1955 Chevrolet Nomad Barn Find Emerges With Unexpected Surprise Under the Hood

1955 Chevrolet Nomad barn find 10 photos
Photo: Barn Finds Classifieds
1955 Chevrolet Nomad barn find1955 Chevrolet Nomad barn find1955 Chevrolet Nomad barn find1955 Chevrolet Nomad barn find1955 Chevrolet Nomad barn find1955 Chevrolet Nomad barn find1955 Chevrolet Nomad barn find1955 Chevrolet Nomad barn find1955 Chevrolet Nomad barn find
Produced in nearly five million units from 1955 to 1957, the Chevrolet Tri-Five is among the most common 1950s classics out there. At the same time, however, it's also one of the most desirable, especially in Bel Air trim.
But while the Sport Coupe and the four-door sedan were built in hundreds of thousands of units per year, some versions are actually pretty rare. The Nomad is the scarcest of the bunch at only 22,897 units made, which accounts for less than 5% of the total Tri-Five production (over three model years).

And while you'd be tempted to believe that Nomads are highly prized and more common in museums and at car shows, quite a few of these luxed-up two-door wagons are still rotting away in junkyards and barns. This white 1955 version is one of those rigs begging for a second chance.

Resting its bones in Rapid City, South Dakota, this Nomad is a true pole barn find that spent decades off the road. Based on the amount of rust, it hasn't been sitting for more than 25 years, but that white paint may hide more issues. According to the seller, "the floors are soft, as are the bottom of the doors and tailgate," so this wagon needs a lot of metal work.

Even though white was a factory color in 1955, this hue has nothing in common with the India Ivory color Chevy was offering at the time. And that's not surprising, given that the grocery-getter was repainted rather sloppy back in the day. The door jambs confirm that this Nomad wasn't shipped in India Ivory because they show traces of Royal Turquoise.

One of the most desirable hues from the era, Royal Turquoise, was paired with an India Ivory roof on this car. The Onyx Black interior is a bit unusual, given that many turquoise cars had matching interiors, but the combo is definitely factory-correct. The cabin is in surprisingly solid condition overall.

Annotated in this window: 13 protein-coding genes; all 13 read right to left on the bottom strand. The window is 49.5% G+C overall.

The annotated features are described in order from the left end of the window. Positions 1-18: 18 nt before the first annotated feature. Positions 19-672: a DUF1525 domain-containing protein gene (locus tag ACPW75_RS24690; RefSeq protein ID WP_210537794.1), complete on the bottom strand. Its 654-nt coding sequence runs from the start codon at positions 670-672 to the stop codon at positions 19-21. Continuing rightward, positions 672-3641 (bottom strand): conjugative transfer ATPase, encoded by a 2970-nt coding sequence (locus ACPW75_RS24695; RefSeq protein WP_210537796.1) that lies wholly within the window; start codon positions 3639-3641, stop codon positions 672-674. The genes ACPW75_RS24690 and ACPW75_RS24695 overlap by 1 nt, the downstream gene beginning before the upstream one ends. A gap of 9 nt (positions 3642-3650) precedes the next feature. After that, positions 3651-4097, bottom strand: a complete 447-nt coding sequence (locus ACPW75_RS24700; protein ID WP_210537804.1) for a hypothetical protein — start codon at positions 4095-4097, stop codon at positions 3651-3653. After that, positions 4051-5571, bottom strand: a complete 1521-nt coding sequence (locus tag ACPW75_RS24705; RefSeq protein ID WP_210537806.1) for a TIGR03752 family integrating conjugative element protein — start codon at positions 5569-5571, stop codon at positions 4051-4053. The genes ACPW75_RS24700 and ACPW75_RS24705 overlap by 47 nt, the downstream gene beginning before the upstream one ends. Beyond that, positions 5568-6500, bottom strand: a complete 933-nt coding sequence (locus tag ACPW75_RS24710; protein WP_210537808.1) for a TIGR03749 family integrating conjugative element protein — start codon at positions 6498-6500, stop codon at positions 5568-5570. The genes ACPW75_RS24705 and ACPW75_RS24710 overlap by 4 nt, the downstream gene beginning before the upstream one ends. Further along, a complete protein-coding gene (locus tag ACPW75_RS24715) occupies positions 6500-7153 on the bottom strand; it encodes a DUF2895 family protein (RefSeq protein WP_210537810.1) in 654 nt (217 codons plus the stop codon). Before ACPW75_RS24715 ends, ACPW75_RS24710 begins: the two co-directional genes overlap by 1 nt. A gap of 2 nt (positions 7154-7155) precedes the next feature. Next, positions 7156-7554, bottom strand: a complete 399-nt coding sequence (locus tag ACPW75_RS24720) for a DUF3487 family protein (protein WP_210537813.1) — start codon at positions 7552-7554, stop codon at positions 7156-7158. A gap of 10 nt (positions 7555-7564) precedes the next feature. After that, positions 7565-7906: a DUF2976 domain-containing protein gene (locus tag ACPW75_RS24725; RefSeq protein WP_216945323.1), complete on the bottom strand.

The turquoise paint is not the only surprise that comes with this Nomad. The original engine was replaced with a more modern powerplant displacing 350 cubic inches (5.7 liters). It's unclear if the Nomad was ordered with an inline-six or a V8. The seller confirms it's a Chevy unit, but doesn't provide photos, so its provenance and model year remain a mystery. The Nomad has a new gas tank, fuel system, carburetor, and fuel tank. It runs, drives, and stops, but it needs new tires.

The missing chrome trim comes with the car, which is described as 99% complete. One of 8,530 Nomads sold during the 1955 model year, this grocery-getter has a $35,000 sticker on Barn Find Classifieds. What's your take on the price relative to the car's condition? Is it worth $35K, or is it an overpriced parts vehicle? Let me know in the comments section below.
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About the author: Ciprian Florea
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Ask Ciprian about cars and he'll reveal an obsession with classics and an annoyance with modern design cues. Read his articles and you'll understand why his ideal SUV is the 1969 Chevrolet K5 Blazer.
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